By Webteam - 1st April 2015 6:08am
In the loft of a house on Woore Road, a wooden box was found which clearly had not been opened in many years. Inside, were what immediately appeared to be four framed Picasso paintings, one of which experts say has not been seen since it was sold in 1912 in Paris.
The other three were thought to have been lost or destroyed in the chaos of war in 1940 in northern France.
While final authentication is still awaited, preliminary findings by London experts are positive. It appears the works were originally sold by Picasso's dealer Daniel Henry Kahnweiler to private clients — prices were modest and many could afford extensive collections at the time.
Years later, when war broke out in 1939 and Hitler's armies swept across France in 1940, collectors fearing looting secreted their collections in remote country houses. Many were forgotten with their owners not surviving the Occupation that followed.
While the Audlem residents in possession of the four paintings wish to remain anonymous for the present, they have confirmed that one of their grandfathers was involved in the Normandy landings in 1944 and, they recall, always had an eye out for a bargain.
Whether he 'liberated' the paintings himself as the Allies drove the Nazis out of France, or he simply bought the works off a local, is not known. But it is almost certain that 1945 was about the time the boxed paintings arrived in Audlem and tests on the box have confirmed that approximate date.
"Grandfather died in the late 40s," AudlemOnline has been told by his family. "To be quite frank,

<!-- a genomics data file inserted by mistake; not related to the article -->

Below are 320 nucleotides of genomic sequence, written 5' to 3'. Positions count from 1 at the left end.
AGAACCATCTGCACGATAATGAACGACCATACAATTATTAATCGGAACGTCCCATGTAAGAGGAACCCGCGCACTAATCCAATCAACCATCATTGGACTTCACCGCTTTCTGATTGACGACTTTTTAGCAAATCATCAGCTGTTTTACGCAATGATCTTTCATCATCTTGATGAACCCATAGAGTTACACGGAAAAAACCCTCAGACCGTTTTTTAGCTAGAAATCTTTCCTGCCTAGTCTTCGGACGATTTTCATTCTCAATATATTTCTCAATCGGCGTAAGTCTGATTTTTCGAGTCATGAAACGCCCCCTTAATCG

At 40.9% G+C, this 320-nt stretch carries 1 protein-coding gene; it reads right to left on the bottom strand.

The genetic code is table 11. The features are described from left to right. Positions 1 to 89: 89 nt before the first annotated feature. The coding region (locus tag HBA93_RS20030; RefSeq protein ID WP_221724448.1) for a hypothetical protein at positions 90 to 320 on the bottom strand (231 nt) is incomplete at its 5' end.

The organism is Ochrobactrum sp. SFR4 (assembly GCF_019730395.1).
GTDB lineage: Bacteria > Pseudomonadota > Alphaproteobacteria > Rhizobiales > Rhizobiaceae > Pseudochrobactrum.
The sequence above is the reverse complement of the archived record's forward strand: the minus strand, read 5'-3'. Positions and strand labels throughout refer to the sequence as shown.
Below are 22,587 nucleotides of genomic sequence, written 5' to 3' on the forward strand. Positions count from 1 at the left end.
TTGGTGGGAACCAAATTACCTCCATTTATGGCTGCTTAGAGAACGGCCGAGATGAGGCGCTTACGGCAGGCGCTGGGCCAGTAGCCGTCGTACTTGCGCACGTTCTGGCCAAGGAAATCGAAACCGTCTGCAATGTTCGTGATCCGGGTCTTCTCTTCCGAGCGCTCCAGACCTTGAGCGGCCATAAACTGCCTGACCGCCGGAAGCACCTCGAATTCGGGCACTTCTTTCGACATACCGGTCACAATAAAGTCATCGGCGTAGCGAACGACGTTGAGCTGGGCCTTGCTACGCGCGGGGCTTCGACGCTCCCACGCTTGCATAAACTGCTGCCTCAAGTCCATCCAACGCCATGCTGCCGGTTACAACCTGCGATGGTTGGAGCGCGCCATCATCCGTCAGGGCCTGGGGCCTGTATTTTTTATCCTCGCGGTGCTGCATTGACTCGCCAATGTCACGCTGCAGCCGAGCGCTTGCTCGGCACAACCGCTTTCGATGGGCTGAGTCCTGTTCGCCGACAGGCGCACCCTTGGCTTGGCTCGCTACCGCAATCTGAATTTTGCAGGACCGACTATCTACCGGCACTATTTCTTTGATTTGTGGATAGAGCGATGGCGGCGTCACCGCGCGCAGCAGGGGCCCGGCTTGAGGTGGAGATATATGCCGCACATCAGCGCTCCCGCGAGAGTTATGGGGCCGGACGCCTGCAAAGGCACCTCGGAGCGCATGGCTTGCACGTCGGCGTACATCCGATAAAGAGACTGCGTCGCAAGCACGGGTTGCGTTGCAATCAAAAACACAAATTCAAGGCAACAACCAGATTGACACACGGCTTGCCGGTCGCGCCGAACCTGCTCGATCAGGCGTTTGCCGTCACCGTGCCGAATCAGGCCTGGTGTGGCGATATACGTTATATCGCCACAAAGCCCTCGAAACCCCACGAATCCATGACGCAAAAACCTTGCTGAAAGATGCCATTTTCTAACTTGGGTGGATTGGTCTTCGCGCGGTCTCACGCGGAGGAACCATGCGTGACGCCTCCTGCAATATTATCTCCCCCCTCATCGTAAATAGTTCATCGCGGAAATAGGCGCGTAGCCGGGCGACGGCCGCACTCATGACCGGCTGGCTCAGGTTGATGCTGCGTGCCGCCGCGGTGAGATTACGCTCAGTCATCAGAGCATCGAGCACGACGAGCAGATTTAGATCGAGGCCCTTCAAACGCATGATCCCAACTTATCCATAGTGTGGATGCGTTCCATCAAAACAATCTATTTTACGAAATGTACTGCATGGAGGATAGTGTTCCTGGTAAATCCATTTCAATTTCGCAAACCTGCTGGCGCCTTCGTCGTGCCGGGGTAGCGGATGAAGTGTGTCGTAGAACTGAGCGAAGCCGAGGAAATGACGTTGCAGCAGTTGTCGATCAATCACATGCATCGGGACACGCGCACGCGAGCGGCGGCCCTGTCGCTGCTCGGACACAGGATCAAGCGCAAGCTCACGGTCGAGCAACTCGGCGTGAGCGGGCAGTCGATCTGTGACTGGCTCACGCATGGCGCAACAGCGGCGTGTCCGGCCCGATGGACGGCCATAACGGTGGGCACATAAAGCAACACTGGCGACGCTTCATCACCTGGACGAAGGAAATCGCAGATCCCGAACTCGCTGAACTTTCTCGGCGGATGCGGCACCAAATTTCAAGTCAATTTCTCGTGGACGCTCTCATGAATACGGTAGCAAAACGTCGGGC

Experts believe the most valuable of the four works is a version of 'Houses on the Hill', created in the summer of 1909 in Horta de Ebro in northern Spain and one of a series of landscapes painted by Picasso that year.
It is the first of the paintings shown above to the right, although we cannot show the version to be displayed at the Exhibition as that, hardly surprisingly, and the other works, are being carefully protected from public view until the opening of the Audlem Festival.
As with each of the illustrations, you can click on them to enlarge.
Picasso was hugely prolific after his arrival in Paris, sometimes creating three new works in a day, and the work to be displayed in Audlem is similar to a work in Basel's Kunstmuseum, seen here in the third painting.
The Audlem art exhibition will be open over the weekend of the Audlem Festival on May 23rd, 24th and Bank Holiday 25th May. With a wide range of local art too, it will be very well worth visiting.
Monday 6th Apr
Scout and Guide Hall
Audlem Methodist Church